UD electrical engineer honored by National Academy of Inventors

Dennis Prather, Engineering Alumni Professor in the Department of Electrical and Computer Engineering, has been named a Fellow of the National Academy of Inventors (NAI).

This honor is given to academic inventors who “have demonstrated a highly prolific spirit of innovation in creating or facilitating outstanding inventions that have made a tangible impact on quality of life, economic development, and the welfare of society,” according to the NAI.

Prather is one of 155 Fellows selected this year. The new class of Fellows will be inducted into the National Academy of Inventors at a ceremony on April 5, 2018 at the Mayflower Hotel in Washington, DC.

Bradley J. Yops, Director of UD’s Technology Transfer Center, nominated Prather for the award.

“Dr. Prather is a world leader in the development of new radiofrequency photonics technologies, including pioneering work which enables visualization of radiofrequency signals through real-time imagery,” Yops said.

Decades of invention

Prather, who joined the UD faculty in 1997, holds more than 60 patents and invention disclosures.

His research focuses on radiofrequency photonic elements and their integration into systems for imaging, communications and radar. He has developed computational electromagnetic models, fabrication methods, and integration processes for radiofrequency-photonic devices such as ultra-high bandwidth modulators, silicon photonic radiofrequency sources, photonic crystal chip-scale routers, meta-material antennas, and integrated radiofrequency-photonic phased arrays.

For the last five years, Prather and his team have focused much of their attention on a first-of-its-kind radiofrequency photonic system they call an “imaging receiver.”  Prather compares it to a video camera for cell phone frequencies or an antenna that “sees.”

“We’re the only group in the world that’s ever been able to make this work,” he said.

Prather hopes this device will enable researchers to use radiofrequency millimeter waves in new ways. Usually antennas that capture these waves can’t separate them spatially. Prather’s device can, allowing for enhanced spatial selectivity and thereby increased data capacity, when applied to communication systems.

For example, this technology could be a critical component of the next wave of cellular communications technology, commonly known as 5G.

In 2016, the Federal Communications Commission opened up new spectrum for wireless broadband use with a goal of advancing the development of 5G networks and technologies.

“This technology is moving faster than I’ve ever seen before and we are hoping our technology will be one that contributes,” Prather said.

Prather’s system could also be useful for security applications, since millimeter waves pass through solid objects. It has already been proven to help pilots land safely in dusty conditions—millimeter waves cut through the dust, providing real-time see-through capability.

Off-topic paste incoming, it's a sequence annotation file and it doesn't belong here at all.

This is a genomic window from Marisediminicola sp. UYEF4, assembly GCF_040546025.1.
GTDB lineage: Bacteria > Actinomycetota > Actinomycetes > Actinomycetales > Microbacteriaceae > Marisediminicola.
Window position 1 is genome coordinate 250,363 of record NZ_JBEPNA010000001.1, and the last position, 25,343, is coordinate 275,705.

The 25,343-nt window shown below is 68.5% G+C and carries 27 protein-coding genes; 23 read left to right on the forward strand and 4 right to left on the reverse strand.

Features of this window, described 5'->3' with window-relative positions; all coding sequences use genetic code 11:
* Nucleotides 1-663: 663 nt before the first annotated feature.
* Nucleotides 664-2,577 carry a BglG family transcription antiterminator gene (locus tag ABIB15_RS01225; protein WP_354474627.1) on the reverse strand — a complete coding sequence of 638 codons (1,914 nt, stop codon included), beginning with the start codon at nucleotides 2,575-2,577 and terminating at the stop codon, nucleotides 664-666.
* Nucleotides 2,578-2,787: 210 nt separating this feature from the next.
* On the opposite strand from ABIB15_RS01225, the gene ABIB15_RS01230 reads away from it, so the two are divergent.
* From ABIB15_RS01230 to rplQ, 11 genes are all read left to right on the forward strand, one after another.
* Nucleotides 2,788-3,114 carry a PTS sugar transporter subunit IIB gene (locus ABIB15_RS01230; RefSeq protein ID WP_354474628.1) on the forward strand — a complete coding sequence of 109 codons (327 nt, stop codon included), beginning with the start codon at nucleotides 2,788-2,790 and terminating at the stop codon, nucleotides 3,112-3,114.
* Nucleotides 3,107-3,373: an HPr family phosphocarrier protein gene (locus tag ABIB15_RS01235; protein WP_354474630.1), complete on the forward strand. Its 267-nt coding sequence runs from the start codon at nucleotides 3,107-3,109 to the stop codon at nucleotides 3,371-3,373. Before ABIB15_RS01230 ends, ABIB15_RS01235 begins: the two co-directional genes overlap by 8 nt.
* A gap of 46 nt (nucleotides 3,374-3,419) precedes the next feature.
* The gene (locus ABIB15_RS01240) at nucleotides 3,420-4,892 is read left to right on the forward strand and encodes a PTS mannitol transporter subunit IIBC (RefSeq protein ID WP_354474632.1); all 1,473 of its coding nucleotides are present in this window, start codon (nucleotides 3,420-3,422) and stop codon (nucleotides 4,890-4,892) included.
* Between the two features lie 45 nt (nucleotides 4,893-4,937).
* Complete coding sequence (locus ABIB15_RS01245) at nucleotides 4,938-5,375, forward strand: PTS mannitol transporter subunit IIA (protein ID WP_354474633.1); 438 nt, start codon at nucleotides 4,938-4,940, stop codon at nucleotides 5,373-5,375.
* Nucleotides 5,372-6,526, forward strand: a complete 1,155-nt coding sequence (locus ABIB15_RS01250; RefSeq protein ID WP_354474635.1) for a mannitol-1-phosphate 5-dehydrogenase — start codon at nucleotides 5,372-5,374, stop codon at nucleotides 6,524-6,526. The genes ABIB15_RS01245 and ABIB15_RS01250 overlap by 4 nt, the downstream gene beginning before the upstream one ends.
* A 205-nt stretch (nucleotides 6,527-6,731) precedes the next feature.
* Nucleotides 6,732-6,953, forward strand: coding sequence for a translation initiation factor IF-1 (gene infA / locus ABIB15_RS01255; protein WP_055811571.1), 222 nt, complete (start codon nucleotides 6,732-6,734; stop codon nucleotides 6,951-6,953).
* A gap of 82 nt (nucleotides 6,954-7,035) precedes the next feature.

In other words, this technology has the potential to save lives, something that is not lost on Prather, who enlisted in the Navy two weeks after graduating high school and is still active in the Navy Reserve. “Having served myself, providing safety and security to my colleagues who have and are serving in war zones is what drives me more than anything else,” he said.

A captain in the Navy Reserve, Prather said he will lead reserve units involved in repairing the destroyer USS Fitzgerald in a Mississippi shipyard after a collision in the Pacific Ocean this past summer.

The next act

Prather and his team are now commercializing and scaling up production of their system.

“We have innovated to the point where we have interest in commercial transition,” he said. “As a researcher, that is the holy grail.”

Commercialization will happen through Phase Sensitive Innovations (PSI), a company Prather co-founded with colleagues Shouyuan Shi, Christopher Schuetz, Janusz Murakowski, Garrett Schneider, and Peng Yao (Leo), all research associates in electrical and computer engineering.

Prather shares credit for his success.

“This honor is a ‘team award’ and I’m extremely fortunate to work every day with people who continuously inspire and motivate me to be better than I ever thought possible,” he said.

This honor from the National Academy of Inventors puts an exclamation point on a philosophy Prather often shares with students.

“Engineers solve problems,” he said. “One way to do that is to innovate, which when successful naturally leads to invention.”

Ken Barner, Charles Black Evans Professor of Electrical Engineering and chair of the Department of Electrical and Computer Engineering, praised Prather for his accomplishments.

“Prof. Prather is a distinguished academic scholar, an excellent instructor, and a successful entrepreneur,” Barner said. “He is among a small set of individuals that can truly take an idea from concept and theory completely through to implementation and commercialization. National Academy of Inventors Fellow recognition is a well-deserved honor recognizing the impact of Prof Prather’s inventions.”

In good company

Prather joins three other UD engineering professors who have achieved NAI Fellow status: John Elias, professor of electrical and computer engineering (2013), Babatunde Ogunnaike, Dean of the College of Engineering (2014) and Norm Wagner, the Unidel Robert L. Pigford Chair in Chemical and Biomolecular Engineering (2015).

Wayne Westerman, who earned a doctoral degree in electrical and computer engineering at UD, was selected in 2013.

The late Richard Heck, a Nobel laureate and professor emeritus of chemistry at UD, was selected in 2015. Former UD president Patrick Harker was selected in 2012.

Article by Julie Stewart